The Book Business: Nicholas Clee on Why a Writer's Work Can Sometimes Be above Criticism

Article excerpt

Something unusual happened to Ian McEwan in the New York Review of Books a few weeks ago. His novel Saturday, before that the subject of almost universal praise, suffered not just a bad review, but a 4,000-word, scene-by-scene demolition. Saturday was "a dismayingly bad book", the reviewer wrote; its characters were "like the dim stars of a lost galaxy", and its politics were "banal". To read the novel was to be subjected to "a neoliberal polemic gone wrong".

The author of this piece was John Banville, one of the handful of writers in Britain and Ireland who can consider themselves to be in McEwan's league. Banville himself referred, in dismay, to "the ecstatic reception Saturday has received from reviewers and book buyers alike", attributing it to the post-9/11 atmosphere of the novel and to the glib consolation of McEwan's plot.

Leaving aside the question of whether McEwan's vision in Saturday is really so feeble, one can agree that he is a writer with precisely the talent to encapsulate our 21st-century fears. As Banville observed, the image of the death-bringer emerging from a clear blue sky might have come from McEwan's fiction. In other words, his time has come; and when that happens, criticism is disarmed.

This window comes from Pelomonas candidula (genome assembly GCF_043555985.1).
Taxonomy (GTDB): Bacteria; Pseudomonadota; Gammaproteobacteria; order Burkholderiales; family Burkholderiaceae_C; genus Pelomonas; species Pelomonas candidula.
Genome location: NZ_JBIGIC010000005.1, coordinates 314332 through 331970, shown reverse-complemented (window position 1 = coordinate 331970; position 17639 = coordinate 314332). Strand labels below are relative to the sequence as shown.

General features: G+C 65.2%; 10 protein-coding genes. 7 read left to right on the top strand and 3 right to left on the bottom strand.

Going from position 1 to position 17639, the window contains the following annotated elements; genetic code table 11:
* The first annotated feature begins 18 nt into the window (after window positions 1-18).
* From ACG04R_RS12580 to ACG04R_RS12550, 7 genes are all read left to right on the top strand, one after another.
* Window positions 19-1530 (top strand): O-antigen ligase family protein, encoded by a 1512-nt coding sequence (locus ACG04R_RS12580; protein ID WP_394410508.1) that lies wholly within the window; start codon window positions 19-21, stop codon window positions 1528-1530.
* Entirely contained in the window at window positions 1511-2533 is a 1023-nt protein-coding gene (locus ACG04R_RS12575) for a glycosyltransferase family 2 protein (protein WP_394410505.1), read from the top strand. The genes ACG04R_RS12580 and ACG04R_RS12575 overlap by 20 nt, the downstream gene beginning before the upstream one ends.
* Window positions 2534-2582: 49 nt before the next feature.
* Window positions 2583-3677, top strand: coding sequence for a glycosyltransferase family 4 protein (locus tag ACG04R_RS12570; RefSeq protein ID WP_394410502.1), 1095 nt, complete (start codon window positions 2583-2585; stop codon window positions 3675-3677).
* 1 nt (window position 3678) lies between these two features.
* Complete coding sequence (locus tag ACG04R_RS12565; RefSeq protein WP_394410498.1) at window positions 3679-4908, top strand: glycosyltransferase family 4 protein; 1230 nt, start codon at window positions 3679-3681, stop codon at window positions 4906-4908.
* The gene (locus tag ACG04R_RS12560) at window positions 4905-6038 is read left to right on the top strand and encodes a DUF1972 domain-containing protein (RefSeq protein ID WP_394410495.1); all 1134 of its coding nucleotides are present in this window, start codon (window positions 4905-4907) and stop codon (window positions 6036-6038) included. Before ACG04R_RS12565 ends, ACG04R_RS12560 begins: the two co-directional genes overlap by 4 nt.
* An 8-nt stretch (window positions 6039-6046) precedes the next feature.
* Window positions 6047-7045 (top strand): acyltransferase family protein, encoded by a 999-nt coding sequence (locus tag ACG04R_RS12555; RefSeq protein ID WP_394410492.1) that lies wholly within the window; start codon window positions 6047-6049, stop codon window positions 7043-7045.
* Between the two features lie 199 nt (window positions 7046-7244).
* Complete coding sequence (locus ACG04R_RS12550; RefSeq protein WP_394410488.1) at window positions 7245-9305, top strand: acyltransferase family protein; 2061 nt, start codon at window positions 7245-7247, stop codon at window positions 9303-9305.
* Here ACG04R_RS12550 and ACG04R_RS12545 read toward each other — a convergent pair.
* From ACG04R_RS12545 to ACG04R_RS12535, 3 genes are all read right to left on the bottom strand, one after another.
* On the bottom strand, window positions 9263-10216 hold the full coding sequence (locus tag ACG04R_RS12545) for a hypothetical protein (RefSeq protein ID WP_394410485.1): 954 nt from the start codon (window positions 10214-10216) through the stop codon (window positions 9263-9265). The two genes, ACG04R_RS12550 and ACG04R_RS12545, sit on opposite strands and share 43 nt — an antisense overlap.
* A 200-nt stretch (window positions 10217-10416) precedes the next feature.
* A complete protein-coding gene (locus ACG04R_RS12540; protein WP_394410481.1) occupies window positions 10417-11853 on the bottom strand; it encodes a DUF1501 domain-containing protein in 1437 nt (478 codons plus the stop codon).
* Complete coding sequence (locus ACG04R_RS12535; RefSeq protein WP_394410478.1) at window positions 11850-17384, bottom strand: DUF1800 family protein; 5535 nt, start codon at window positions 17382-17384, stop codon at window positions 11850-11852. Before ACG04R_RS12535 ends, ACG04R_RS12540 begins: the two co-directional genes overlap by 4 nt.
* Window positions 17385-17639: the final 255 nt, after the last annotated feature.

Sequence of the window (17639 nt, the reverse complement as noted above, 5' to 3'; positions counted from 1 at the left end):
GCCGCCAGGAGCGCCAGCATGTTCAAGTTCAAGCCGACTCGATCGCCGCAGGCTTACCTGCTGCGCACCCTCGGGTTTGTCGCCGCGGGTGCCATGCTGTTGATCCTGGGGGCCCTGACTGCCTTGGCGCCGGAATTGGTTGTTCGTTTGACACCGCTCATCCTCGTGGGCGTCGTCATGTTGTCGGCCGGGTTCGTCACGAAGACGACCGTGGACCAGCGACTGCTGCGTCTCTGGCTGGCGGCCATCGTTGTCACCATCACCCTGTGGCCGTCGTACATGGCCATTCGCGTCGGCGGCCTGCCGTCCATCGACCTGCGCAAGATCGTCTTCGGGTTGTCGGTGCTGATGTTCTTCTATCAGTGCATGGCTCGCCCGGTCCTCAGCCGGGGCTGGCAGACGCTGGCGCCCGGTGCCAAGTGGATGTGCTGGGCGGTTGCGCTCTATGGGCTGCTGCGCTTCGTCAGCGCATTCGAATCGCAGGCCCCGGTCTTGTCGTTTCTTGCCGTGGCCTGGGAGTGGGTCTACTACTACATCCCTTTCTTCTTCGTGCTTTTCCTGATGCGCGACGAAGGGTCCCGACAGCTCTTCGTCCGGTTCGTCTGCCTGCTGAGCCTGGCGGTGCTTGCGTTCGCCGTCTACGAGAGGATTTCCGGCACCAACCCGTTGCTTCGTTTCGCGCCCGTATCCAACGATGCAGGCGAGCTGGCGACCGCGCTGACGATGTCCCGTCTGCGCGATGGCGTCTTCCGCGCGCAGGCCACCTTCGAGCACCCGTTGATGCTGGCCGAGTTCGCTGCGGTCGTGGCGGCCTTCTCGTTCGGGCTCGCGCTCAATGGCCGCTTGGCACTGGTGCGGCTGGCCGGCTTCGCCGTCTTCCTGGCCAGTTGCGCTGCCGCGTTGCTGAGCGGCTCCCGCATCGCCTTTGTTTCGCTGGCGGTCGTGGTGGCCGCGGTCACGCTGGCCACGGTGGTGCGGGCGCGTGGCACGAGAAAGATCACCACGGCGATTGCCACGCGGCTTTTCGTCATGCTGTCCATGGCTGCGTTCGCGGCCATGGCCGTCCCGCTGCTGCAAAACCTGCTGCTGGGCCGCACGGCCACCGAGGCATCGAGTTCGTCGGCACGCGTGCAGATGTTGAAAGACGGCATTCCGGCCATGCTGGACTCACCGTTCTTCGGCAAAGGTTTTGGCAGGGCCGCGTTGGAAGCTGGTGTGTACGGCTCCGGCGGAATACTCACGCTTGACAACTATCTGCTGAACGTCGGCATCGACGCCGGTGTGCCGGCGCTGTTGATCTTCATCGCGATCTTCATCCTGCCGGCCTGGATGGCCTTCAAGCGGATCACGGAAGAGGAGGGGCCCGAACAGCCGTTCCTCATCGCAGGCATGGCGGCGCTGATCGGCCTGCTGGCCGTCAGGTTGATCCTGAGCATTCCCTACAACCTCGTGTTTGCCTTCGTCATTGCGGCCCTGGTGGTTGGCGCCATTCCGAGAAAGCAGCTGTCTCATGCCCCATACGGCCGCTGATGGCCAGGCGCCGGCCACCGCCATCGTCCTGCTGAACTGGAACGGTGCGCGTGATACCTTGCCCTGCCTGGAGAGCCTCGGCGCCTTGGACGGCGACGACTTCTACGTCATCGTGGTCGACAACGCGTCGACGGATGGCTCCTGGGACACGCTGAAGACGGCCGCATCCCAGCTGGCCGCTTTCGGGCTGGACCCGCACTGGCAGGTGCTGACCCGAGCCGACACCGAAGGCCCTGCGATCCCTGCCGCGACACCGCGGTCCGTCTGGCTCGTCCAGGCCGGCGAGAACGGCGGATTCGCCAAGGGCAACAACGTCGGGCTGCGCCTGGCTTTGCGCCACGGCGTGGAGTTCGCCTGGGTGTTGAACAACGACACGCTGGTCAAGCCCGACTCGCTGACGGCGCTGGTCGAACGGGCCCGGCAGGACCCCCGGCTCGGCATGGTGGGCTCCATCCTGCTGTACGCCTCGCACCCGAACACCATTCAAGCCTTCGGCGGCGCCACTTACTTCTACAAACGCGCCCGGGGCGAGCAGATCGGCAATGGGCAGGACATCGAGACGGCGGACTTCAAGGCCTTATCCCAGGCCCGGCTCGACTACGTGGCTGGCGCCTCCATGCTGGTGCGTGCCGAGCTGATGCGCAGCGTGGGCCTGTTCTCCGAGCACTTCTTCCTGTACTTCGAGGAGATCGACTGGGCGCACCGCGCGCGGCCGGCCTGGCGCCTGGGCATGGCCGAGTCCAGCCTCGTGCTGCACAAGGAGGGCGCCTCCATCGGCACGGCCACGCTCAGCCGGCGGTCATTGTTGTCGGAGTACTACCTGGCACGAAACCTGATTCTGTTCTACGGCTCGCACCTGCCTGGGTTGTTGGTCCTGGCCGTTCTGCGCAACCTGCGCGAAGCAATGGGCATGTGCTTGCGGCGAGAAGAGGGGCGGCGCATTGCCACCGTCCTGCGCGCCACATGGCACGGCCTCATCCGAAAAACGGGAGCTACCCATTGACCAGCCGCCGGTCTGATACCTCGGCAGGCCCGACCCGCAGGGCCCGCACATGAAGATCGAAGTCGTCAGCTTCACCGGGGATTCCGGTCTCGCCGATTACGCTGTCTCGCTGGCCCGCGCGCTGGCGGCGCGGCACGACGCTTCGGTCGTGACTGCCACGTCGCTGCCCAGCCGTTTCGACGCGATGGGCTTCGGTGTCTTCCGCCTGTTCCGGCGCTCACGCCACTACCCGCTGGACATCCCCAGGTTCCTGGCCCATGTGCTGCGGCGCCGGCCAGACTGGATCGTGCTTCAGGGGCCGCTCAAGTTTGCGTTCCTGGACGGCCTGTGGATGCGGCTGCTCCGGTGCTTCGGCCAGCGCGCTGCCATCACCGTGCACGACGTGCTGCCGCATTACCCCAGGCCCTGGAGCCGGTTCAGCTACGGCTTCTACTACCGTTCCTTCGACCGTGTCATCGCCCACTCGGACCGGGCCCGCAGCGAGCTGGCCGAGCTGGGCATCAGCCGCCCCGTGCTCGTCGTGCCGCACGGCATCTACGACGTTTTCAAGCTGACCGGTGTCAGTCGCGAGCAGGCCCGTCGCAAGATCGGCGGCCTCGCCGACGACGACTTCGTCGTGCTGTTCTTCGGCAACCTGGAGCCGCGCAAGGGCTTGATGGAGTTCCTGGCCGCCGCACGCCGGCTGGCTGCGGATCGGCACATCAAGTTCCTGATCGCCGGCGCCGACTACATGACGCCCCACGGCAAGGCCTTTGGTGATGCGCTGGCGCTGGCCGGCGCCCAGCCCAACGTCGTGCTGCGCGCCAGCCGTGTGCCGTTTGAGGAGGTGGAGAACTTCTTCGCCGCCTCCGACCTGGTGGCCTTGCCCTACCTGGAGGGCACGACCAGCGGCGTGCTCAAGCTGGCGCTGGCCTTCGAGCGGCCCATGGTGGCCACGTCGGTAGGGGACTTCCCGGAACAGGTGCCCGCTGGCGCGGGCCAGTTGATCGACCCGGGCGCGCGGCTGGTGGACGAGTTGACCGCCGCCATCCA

The phenomenon is only tangentially related to literary merit--although, in McEwan's case, it was stimulated by the publication of his particularly fine previous novel, Atonement. It is marked by a tone of awestricken respect from reviewers: received opinion neuters its prose. In the theatre, David Hare enjoys it; in cinema, Pedro Almodovar; in music, James MacMillan; in the visual arts, Damien Hirst. It is not a good thing to lose. Once-fashionable playwrights such as Peter Nichols suddenly find that they cannot get their new plays staged. …